I can do this by saying things like, "I am so excited to hear you play that passage from Allegretto again today. Yesterday it was so fabulous." Or, "Your bow is so much straighter than it was at the beginning of the year! Great job! I wonder if it makes your tone better?" Before I even mention practicing, my child is primed to think that playing their instrument in my presence will translate to more encouragement and growth.

Once we've succeeded in starting the practice session, I must remember that I promised this would be enjoyable for them! Leaving time for review and free play (more on this coming soon) will ensure that my children have time to be creative and play something purely for pleasure. After all, the most satisfying part of playing an instrument is playing it well. We need to make sure we give our children time to play a piece that fills them up with pride.

After adopting a positive mindset toward practicing, the next most effective change we can make as parents is to have a predictable schedule for practicing.

If our children know when they are expected to practice, they are much more willing to start. It makes sense- if I know I can relax after I finish the dishes or fold the laundry, I'm more motivated to burn through the less desirable tasks. In contrast, if my after-the-kids-are-in-bed plans for binge-eating chocolate and watching Netflix are interrupted by, well, anything, I'm not thrilled about it. Expectations are key.

My children don't necessarily have a set-in-stone plan of how they'd like to fill their evening with fun activities. More than certainly, though, they aren't mentally adding "practice cello with mom" to their evening pursuits unless it's become so habitual to them that they can't imagine an evening when they aren't practicing.

If we are constantly interrupting our children's play time to do practicing at random intervals, this can understandably be pretty frustrating for them. If practicing is as routine as brushing teeth before bed, we might encounter some fussing every now and then, but most of the time, the fulfillment of the expected task is comforting and satisfying for children. For a more in-depth read of why establishing a practice routine is so useful, read Christine Goodner's post here. (For tips on how to do it, read our 5 Tips for Painless Practice Routines).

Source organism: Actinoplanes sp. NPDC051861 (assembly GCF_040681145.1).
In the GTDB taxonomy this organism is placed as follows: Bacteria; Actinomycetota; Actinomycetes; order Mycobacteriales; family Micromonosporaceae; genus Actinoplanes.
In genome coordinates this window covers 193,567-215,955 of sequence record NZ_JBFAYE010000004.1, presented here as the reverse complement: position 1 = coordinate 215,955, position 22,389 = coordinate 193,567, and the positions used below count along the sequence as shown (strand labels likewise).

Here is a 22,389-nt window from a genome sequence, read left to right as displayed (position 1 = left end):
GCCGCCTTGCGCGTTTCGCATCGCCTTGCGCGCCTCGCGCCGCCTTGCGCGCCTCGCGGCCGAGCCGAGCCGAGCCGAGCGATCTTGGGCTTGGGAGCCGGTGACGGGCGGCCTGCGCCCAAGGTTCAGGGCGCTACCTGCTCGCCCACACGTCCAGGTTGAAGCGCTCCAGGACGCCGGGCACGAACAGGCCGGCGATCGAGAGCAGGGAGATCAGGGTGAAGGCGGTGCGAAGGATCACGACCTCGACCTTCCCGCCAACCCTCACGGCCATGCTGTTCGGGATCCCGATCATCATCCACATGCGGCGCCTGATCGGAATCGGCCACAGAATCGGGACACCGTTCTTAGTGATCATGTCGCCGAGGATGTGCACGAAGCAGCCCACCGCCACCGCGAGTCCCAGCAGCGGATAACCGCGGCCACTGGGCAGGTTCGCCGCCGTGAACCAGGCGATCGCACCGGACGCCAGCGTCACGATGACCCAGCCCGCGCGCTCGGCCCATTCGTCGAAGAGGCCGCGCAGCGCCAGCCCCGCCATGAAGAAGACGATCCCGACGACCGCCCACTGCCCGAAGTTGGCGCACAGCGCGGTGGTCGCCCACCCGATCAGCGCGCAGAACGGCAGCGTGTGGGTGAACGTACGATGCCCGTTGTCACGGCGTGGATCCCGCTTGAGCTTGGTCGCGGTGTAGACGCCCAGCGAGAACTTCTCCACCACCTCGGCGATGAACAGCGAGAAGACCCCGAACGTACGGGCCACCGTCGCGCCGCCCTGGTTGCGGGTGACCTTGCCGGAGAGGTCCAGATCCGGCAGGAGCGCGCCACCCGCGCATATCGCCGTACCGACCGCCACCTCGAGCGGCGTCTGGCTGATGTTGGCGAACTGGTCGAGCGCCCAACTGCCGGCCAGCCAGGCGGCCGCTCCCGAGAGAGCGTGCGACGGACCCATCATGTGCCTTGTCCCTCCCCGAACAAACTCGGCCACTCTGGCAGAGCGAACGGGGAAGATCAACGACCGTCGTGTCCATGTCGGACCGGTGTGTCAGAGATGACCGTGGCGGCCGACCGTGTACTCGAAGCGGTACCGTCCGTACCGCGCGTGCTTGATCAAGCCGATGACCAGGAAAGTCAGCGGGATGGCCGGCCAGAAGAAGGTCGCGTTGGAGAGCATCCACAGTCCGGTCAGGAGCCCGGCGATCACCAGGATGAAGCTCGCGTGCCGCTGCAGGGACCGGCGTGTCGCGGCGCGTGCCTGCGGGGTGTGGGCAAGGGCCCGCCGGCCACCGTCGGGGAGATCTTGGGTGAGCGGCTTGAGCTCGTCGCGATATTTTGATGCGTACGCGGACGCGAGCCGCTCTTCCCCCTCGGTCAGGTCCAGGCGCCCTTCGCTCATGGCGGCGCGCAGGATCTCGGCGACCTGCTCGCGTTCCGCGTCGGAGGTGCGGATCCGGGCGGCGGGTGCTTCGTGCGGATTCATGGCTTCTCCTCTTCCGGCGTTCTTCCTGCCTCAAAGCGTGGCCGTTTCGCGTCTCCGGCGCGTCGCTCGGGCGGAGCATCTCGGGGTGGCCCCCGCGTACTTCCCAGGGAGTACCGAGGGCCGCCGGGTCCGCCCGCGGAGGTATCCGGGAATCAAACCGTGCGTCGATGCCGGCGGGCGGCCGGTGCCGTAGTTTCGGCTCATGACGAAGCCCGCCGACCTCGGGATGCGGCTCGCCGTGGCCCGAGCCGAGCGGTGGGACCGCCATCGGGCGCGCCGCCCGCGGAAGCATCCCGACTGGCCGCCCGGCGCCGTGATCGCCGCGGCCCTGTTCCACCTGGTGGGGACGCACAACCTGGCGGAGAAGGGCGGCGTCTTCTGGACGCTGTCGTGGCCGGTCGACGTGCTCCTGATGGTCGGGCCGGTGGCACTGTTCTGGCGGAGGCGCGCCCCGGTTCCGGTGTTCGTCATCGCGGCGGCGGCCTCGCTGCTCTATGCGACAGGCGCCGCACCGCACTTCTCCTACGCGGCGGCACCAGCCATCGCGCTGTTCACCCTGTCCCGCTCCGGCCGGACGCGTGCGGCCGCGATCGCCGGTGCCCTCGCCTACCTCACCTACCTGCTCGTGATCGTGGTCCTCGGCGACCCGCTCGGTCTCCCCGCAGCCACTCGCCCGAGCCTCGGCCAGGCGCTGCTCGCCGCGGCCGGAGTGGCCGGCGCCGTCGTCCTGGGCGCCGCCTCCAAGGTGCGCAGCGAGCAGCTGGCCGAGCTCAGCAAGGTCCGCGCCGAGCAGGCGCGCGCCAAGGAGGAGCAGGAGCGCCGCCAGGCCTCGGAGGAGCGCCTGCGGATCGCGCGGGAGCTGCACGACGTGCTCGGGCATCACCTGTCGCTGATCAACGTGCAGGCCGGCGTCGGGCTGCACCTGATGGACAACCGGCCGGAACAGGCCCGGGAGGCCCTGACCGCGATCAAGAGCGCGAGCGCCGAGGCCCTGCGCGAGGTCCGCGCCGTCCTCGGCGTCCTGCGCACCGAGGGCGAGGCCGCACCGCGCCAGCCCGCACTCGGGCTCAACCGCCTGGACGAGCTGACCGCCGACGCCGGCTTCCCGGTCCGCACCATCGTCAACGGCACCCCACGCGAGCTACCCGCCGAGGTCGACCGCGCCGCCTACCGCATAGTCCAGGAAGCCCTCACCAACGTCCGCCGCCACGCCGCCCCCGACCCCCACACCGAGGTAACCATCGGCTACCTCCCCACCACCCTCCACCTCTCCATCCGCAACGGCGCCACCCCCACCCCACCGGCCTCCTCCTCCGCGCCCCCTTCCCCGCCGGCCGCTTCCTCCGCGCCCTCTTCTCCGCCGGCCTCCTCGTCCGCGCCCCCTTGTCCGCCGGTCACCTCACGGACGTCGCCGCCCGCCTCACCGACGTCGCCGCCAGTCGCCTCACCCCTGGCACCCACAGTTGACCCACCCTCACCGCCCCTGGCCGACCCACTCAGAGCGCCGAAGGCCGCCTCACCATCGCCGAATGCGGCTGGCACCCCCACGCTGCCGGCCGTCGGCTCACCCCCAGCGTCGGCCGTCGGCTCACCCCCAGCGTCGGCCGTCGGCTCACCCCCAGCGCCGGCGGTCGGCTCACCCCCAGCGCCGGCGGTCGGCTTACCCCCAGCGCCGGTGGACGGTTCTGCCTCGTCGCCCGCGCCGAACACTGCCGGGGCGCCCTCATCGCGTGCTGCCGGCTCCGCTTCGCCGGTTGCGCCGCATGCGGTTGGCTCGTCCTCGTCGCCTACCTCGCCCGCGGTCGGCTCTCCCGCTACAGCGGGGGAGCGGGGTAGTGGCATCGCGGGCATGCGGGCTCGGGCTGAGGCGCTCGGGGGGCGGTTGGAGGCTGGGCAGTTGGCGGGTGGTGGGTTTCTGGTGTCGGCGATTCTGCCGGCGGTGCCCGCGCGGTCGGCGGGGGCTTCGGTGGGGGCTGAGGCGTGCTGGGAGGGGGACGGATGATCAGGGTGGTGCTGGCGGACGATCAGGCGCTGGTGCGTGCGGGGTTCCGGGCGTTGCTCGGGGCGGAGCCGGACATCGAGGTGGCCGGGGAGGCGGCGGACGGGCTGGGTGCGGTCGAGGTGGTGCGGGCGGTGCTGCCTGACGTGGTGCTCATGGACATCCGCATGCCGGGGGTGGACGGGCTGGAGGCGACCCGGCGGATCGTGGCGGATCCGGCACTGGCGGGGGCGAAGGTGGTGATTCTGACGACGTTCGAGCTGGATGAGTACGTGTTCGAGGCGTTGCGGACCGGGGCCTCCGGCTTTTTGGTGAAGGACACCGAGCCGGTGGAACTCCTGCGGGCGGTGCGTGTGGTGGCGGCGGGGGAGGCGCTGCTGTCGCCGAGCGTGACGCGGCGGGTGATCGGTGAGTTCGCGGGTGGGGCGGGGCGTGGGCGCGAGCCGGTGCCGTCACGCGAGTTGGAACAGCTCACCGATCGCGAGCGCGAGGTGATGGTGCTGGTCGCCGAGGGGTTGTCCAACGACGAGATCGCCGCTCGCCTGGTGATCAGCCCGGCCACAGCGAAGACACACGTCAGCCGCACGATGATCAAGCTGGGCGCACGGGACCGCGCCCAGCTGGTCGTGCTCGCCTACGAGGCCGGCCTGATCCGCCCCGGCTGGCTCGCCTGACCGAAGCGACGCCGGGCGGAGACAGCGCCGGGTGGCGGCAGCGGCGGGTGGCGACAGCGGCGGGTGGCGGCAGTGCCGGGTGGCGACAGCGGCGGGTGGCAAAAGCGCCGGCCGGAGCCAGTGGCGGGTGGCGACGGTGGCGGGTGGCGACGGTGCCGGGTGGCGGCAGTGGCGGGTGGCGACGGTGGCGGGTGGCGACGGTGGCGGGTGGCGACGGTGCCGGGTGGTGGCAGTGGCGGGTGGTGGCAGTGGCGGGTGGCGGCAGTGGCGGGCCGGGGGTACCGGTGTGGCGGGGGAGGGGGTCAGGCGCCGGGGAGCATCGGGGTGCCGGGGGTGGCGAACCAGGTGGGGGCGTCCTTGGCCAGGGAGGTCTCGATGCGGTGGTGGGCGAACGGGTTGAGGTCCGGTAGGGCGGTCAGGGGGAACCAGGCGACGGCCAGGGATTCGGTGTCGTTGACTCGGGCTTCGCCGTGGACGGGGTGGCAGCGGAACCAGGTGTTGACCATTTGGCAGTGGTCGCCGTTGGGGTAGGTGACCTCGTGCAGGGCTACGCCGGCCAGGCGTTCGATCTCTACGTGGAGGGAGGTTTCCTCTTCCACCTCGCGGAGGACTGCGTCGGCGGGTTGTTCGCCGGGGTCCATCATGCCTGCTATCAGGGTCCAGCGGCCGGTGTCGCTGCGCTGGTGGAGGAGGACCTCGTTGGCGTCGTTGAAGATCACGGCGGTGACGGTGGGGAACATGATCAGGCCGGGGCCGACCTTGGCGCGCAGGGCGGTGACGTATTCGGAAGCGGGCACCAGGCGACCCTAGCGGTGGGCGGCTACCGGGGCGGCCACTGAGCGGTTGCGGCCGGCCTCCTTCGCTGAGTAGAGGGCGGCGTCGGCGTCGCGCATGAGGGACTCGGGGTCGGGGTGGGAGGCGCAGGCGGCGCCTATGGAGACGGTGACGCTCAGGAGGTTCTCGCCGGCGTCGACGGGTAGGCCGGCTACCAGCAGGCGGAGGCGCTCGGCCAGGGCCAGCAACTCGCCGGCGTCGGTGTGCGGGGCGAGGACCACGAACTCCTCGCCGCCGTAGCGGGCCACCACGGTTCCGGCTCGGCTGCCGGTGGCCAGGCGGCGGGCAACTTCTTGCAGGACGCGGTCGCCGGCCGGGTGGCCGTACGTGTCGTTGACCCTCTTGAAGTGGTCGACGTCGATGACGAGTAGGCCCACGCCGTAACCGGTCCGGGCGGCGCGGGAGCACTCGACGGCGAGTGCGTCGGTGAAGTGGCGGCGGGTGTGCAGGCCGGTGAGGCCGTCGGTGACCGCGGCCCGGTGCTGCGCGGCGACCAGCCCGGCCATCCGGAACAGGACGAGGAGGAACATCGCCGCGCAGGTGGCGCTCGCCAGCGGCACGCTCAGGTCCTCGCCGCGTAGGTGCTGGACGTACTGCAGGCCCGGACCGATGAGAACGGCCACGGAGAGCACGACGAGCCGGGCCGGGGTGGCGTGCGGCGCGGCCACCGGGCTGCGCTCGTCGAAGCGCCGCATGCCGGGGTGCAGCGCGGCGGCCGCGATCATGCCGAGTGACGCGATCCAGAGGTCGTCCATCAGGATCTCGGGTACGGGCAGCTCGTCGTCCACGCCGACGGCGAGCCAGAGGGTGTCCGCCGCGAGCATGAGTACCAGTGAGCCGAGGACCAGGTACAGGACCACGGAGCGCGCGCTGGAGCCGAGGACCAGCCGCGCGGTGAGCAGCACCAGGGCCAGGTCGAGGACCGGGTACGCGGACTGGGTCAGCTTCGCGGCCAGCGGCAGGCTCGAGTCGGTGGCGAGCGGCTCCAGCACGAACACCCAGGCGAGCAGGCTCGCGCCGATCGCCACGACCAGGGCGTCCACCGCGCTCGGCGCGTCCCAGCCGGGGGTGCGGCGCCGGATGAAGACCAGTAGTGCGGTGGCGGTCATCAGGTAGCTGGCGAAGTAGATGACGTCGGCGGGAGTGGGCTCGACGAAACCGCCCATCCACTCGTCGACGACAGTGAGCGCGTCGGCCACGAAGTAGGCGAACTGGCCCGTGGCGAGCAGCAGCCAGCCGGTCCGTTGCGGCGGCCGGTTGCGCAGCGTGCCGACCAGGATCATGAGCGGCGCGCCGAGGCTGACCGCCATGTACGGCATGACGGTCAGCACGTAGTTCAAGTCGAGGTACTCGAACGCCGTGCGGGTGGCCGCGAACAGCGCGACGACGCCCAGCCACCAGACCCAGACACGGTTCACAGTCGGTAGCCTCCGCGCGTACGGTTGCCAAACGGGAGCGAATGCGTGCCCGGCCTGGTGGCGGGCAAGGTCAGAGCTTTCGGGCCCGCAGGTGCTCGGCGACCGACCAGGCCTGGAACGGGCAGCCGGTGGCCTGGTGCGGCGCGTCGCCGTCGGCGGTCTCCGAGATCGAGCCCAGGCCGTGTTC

The difference between an adult mind and a child's is that we know that playing an instrument is great fun, if you can do it well. We know that practicing is a means to that end. It's our job to help our children connect those dots. If we can practice often, cheerfully, and effectively, there is a beautiful reward at the end. But we must support our children in a positive way in their journey to discovering this.

Still need more practice support? Check out our post on making practicing more fun!

About the Author:

Rebecca Lane is the director, founder, and owner of Upper Beaches Music School. She teaches at the school on Saturdays, but most days you can find her chasing after her three young children, all of whom now take lessons at UBMS.